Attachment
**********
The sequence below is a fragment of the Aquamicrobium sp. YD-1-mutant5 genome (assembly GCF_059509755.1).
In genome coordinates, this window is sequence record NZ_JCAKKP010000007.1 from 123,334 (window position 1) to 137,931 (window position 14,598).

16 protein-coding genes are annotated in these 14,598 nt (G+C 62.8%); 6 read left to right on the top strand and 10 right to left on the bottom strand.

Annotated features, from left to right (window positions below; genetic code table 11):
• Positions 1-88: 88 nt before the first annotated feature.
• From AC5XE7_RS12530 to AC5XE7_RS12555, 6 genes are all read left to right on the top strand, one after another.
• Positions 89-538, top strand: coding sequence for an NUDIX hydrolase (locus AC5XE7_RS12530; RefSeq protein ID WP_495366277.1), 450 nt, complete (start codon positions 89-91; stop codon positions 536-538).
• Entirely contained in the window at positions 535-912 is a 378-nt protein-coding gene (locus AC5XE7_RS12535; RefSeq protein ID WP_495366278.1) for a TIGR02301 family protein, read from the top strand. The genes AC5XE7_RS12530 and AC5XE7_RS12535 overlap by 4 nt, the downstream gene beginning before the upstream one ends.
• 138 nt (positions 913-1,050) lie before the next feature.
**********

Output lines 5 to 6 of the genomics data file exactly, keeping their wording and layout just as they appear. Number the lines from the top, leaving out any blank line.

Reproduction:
• Positions 1-88: 88 nt before the first annotated feature.
• From AC5XE7_RS12530 to AC5XE7_RS12555, 6 genes are all read left to right on the top strand, one after another.